Get out of the city and into na­ture with Roger Har­ri­son

Harefield Gazette - - LEISURE -

My in­ter­est in na­ture be­gan watch­ing ducks and grebes with my dad, and has con­tin­ued over the last 12 years via weekly visit to Welsh Harp Lake in my lunch breaks. I’ve been amazed at what can be ex­pe­ri­enced to close to the North Cir­cu­lar, Brent Cross and the M1, and I hope I can share its story through the year

WHILE sit­ting on the bank of Welsh Harp Lake, a trio of gulls comes twist­ing and turn­ing from over my shoul­der and out above the lake, two pur­su­ing the third for its lunch.

They’re prac­tic­ing piracy and theft, one of the es­tab­lished ways in which these highly ver­sa­tile birds ob­tain food, and it’s amaz­ing to watch.

Gulls, par­tic­u­larly the big­ger ones, rep­re­sented at the lake by her­ring and lesser black-backed gulls, with light and dark grey colour­ing on their up­per wings re­spec­tively are bril­liant pieces of bird de­sign. En­dowed with the abil­ity to walk and swim with equal ease (not a given in a more spe­cialised species), they also have a tough­ness born of be­ing fit­ted for life off­shore in the North At­lantic and a pierc­ing gaze, burn­ing with cu­rios­ity, in­tel­li­gence and an eye on the main chance.

But most of all it’s their flight that gets my at­ten­tion, for it’s here they demon­strate their beau­ti­fully bal­anced com­bi­na­tion of grace, power and agility, even chas­ing each other be­tween lines of queue­ing cars, not bad for birds with a four to five foot wing­span, or glid­ing ef­fort­lessly on the wind.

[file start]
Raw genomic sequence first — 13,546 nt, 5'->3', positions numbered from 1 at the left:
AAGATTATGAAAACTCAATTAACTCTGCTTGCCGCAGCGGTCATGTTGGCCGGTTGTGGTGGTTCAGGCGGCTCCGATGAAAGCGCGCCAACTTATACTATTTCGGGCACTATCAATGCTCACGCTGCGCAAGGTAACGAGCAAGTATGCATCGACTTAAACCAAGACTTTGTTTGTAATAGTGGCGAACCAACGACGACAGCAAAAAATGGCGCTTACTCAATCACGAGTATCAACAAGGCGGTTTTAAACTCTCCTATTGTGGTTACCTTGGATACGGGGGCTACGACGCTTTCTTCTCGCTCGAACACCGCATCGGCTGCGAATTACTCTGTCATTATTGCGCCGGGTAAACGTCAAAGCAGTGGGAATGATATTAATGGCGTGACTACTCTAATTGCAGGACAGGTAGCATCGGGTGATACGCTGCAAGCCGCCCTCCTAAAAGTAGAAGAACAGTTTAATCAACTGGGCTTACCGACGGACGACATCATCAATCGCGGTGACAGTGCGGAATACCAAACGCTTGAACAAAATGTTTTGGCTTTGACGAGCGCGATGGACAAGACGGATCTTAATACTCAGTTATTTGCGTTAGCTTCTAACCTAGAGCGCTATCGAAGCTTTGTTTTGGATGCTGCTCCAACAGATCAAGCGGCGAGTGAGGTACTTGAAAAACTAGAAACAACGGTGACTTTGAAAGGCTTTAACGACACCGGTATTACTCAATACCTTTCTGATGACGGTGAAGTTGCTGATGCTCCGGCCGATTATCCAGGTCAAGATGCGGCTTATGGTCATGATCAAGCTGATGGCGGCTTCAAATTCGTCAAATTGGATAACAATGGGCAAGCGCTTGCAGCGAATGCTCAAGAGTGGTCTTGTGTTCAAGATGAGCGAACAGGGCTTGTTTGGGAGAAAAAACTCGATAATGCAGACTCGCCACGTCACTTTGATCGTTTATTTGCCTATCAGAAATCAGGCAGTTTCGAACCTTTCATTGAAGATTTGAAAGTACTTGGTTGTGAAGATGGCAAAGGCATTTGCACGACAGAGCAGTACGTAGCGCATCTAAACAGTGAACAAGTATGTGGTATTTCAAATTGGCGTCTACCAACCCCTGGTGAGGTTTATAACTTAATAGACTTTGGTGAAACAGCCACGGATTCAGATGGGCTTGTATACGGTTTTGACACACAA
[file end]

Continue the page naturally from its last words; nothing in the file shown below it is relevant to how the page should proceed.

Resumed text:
No mat­ter how hard I re­mind my­self that they like ev­ery­thing else out there face a daily strug­gle to sur­vive, the sight of one of these out of the of­fice win­dow, rid­ing the gusts and bil­lows over the lake and its sur­round­ings, can’t help but con­vey a sense of serene de­tach­ment from the worlds trou­bles, even more at­trac­tive when at­tempt­ing the ne­go­ti­ate storms of my own but with seem­ingly less suc­cess.

Yet at sea­side re­sorts, their in­quis­i­tive­ness, in­tel­li­gence and adapt­abil­ity will this month see them branded as “crazed”, “psy­chotic” and “sadis­tic” as they pur­sue our chips and sand­wiches, hav­ing been in­tro­duced to them by the amount of these that we leave dis­carded on the floor.

This is a mis­take, not least be­cause it ap­plies hu­man val­ues to some­thing that is not hu­man; they may be ag­gres­sive, but this is a given with piracy, or in any crea­ture with preda­tory in­stincts, but they’re also just prac­tis­ing sur­vival and they’re very good at it.

Our waste­ful­ness cre­ates op­por­tu­ni­ties, and like any op­por­tunis­tic raider, they will take ad­van­tage of them. If we were more care­ful with our food and rub­bish, we could avoid at­tract­ing their at­tempts at rob­bery, and be free to en­joy their com­mand of the skies, whether at the beach, or over our towns and cities once the sum­mer has gone and hol­i­days are a fad­ing mem­ory.

CHIP THIEF: The lesser black-backed gull

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